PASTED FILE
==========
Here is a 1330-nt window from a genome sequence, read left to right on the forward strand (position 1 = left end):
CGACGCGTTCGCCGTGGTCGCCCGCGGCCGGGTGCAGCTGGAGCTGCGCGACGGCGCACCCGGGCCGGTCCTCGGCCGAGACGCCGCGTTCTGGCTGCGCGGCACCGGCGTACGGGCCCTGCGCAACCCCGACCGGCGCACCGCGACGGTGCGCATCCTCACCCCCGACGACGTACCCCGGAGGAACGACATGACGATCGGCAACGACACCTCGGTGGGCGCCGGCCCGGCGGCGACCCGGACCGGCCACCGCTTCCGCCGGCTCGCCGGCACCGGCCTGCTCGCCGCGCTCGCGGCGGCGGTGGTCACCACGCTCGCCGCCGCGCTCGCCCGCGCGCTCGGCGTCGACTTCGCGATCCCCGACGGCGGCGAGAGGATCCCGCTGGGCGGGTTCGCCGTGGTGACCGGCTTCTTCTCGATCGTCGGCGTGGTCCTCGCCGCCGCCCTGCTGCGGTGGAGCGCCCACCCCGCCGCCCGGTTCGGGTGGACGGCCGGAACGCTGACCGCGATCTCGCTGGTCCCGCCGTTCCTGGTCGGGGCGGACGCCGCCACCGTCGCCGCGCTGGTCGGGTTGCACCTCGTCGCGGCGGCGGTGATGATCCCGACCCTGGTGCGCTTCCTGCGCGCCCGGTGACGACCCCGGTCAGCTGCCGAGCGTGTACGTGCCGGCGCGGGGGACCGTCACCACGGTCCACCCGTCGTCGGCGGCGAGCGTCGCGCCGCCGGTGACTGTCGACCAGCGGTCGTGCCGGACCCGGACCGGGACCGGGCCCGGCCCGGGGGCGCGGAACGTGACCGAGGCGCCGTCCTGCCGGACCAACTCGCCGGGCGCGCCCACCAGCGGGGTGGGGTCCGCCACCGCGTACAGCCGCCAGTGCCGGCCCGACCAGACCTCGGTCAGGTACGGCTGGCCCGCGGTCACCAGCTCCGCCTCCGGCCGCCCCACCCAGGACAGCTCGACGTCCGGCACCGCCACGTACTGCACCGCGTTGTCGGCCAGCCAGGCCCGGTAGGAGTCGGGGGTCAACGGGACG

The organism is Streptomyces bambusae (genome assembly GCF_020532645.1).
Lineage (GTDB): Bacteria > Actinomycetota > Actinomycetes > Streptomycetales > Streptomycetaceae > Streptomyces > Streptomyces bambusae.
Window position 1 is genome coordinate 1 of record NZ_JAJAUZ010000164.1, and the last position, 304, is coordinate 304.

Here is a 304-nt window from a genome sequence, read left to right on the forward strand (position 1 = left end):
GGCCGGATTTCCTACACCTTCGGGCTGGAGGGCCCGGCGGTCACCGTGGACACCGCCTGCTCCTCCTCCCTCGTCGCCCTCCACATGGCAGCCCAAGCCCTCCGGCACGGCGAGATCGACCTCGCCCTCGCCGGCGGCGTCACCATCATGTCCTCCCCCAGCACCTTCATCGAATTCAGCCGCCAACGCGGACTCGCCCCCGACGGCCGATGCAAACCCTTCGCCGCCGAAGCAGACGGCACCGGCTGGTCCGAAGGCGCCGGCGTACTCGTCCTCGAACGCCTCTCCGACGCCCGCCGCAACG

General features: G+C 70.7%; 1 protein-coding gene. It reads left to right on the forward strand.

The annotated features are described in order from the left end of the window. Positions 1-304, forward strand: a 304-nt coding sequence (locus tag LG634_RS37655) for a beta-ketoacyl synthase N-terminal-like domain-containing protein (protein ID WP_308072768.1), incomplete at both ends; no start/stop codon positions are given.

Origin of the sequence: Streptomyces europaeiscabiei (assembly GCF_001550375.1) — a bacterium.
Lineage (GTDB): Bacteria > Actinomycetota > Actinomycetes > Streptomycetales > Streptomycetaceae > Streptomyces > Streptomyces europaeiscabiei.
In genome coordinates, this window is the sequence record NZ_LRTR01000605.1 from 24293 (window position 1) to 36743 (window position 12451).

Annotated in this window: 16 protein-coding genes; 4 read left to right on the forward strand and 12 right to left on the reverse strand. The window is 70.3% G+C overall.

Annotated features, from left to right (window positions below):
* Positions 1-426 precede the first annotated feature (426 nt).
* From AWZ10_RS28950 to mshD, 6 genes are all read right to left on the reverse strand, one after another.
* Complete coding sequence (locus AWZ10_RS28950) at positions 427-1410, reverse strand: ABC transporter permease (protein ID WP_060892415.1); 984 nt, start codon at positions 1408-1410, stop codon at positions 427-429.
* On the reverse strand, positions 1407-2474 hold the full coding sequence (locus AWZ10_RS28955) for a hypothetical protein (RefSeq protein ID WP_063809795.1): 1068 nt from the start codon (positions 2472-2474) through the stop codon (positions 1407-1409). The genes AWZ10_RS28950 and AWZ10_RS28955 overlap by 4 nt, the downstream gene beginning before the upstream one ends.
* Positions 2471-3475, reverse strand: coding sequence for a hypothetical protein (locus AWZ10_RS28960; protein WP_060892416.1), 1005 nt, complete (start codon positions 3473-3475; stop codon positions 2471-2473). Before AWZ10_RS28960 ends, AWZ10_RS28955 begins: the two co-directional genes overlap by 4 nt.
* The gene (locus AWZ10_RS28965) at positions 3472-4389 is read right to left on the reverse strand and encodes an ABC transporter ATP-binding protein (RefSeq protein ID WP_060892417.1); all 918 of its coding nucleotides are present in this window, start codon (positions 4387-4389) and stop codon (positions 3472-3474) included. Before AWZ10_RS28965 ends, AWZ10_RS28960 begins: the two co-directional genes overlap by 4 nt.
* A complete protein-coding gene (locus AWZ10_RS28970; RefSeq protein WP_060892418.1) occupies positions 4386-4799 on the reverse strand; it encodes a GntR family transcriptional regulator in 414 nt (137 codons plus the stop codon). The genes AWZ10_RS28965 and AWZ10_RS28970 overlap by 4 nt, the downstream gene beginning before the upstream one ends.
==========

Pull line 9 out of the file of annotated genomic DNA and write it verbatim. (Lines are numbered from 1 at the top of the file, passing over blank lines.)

The annotated features are described in order from the left end of the window. Positions 1-304, forward strand: a 304-nt coding sequence (locus tag LG634_RS37655) for a beta-ketoacyl synthase N-terminal-like domain-containing protein (protein ID WP_308072768.1), incomplete at both ends; no start/stop codon positions are given.